Even though we have different perceptions of some of the world issues, Chinese are optimistic about their relationship with the EU. Not long ago, however, there are complaints that the EU has reneged on a promise to grant China market economy status and its growing protectionism. China considers the proposed screening of Chinese investments in the EU as an unfriendly act. Although the EU and China have signed impressive documents outlining their mutual desire to deepen their strategic partnership, relations have rather stagnated over the above trade disputes. Yet, majority of Chinese young people and intellectual elites have looked to the EU for the originality, innovation and creativity.

Geographically far off from each other, the EU and China can understand each other from their experiences in history. Particularly, China holds fast that since it is a key part of the family of civilized states, Chinese thought or culture, the principles at the basis of Chinese history and life, must be understood through regular communications and dialogues at all the levels. This is the nature of Chinese Premier Li’s visit to the headquarters of the European Union.

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East Asia

Twists and Turns in US -China Trade War

Gen. Shashi Asthana

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US Secretary of State Mike Pompeo’s stopover at Beijing on 08 October may not have been a pleasant experience, more so in the backdrop of accusation of US Vice President Pence about  China attempting to interfere in U.S. elections. The agenda of North Korean denuclearisation, where US and China were broadly agreeing earlier, seems to have taken a back seat, and improvement of relations doesn’t seem to be realistic in near future. The ongoing trade war continues as both sides dig their heels despite being the biggest trading partners of each other, because it is also linked with global dominance, strategic and military posturing, diplomatic and information offensive.

 China Braving Threat to its Vulnerabilities

China is putting a brave front despite being badly hit at some of its most vulnerable spots in the tit-for-tat trade war with both sides spiralling the slapping of tariffs on a wide range of each others’ trade items. Taiwan, which is another sensitivity of Beijing is witnessing visit of US officials after Taiwan Travel Act was signed by President Trump, with a promise to arm it further with latest weaponry. US continued military posturing in South China Sea, along with the appearance of UK warship ignoring Chinese repeated warning is another concern.   A recent injection of over $110 billion by China into its banks and hardly any financial benefits coming out of BRI partners incapable to repay anything is tightening its financial freedom for global dominance. Some of its BRI partners want to get out of the ‘Debt Trap’ by refusing/reducing Chinese investments is adversely affecting Chinese dream project (BRI), after five years of its announcement like Philippines.

Not a Smooth Sail for US

US on the other hand cannot be celebrating either, with China digging it heals and refusing to give up either in trade war or South China Sea. On North Korean front, the policy of good optics continues with Kim managing to get a lot of goodies from South Korea (presumably at their cost), during the last summit of North and South Korea. Kim in fact has been an outright winner, managing to get another Summit with President Trump, which helps him in convincing his countrymen of his sound leadership, as well as boosting his status internationally. US sanctions on paper continue, but after the chest thumping at Singapore Summit, his friends like China automatically relaxed the sanctions on North Korea, without any worthwhile denuclearisation/reduction in his nuclear/missile arsenal. US realises that knocking out China financially is the key to its global dominance; hence is unlikely to soften up to China. US also faces another challenge of keeping its allies like Japan and South Korea satisfied while negotiating with North Korea and asking ASEAN to make choices of partners, besides continuing with CAATSA hurting some of its strategic partners who could be helpful in balancing China.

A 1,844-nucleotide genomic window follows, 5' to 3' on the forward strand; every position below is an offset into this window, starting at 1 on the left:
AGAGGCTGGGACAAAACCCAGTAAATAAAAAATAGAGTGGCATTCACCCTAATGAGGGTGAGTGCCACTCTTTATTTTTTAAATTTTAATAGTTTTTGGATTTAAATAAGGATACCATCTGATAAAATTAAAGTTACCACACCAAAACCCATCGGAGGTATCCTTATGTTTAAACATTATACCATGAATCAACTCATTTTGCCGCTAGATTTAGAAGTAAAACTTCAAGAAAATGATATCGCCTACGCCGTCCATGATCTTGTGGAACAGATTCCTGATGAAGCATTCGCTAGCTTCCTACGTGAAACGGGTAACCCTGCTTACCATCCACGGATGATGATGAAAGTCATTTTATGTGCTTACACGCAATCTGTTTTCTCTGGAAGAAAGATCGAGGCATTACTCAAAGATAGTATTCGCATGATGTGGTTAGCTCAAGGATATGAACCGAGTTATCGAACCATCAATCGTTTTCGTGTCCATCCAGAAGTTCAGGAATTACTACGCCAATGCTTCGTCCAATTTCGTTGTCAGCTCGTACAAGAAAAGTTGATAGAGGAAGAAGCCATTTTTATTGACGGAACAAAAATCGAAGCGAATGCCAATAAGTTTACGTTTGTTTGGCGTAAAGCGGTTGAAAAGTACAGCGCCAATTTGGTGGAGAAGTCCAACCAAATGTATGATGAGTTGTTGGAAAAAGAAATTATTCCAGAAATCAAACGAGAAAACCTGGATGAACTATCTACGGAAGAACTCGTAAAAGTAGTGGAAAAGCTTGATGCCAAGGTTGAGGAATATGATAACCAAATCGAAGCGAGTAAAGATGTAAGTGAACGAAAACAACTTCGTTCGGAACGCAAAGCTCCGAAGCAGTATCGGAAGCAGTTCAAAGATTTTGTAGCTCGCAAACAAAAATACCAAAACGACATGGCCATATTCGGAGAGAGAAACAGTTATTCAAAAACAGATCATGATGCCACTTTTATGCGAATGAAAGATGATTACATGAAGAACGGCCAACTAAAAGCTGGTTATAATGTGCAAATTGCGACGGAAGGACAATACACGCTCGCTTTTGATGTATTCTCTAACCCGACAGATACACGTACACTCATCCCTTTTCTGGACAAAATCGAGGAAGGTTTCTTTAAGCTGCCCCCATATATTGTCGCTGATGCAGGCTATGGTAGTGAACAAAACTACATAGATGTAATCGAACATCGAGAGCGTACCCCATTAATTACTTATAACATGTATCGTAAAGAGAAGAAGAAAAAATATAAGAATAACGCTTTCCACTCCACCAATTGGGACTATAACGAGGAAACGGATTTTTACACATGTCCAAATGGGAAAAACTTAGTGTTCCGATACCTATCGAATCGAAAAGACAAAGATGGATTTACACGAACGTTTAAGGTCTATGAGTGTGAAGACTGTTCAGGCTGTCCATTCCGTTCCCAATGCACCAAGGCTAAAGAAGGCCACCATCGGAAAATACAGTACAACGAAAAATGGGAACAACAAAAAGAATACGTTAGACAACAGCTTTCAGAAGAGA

It will take some time to see that whoever has greater resilience to withstand the economic stand-off and appetite to take setbacks will have an upper edge, which seems to be US at this point of time. As per IMF assessment, China’s GDP size will be 1.6 per cent lower in 2019 than it otherwise would be, if the US slaps tariffs on all Chinese imports.

How is India affected?

The Indian economy has survived some global slowdowns earlier and should be able to sail through the present one. The bigger problem is the sanction under CAATSA in dealing with Russia for urgently needed military hardware like S-400 and Iran for cheaper crude oil being paid in rupee terms, for which India has adequate refineries. The US option of buying shale oil does not suit India as it does not have adequate refineries and will have to purchase finished product in dollar terms. The port of Chabahar is also crucial for India for connectivity to Afghanistan and CAR. The silver lining is that US being our strategic partner will like to have well equipped Indian Forces to balance China and Indian connectivity to Afghanistan, in case Pakistan does not serve their strategic interest. On both counts I am hopeful that US will find a way out not to hurt its strategic partner.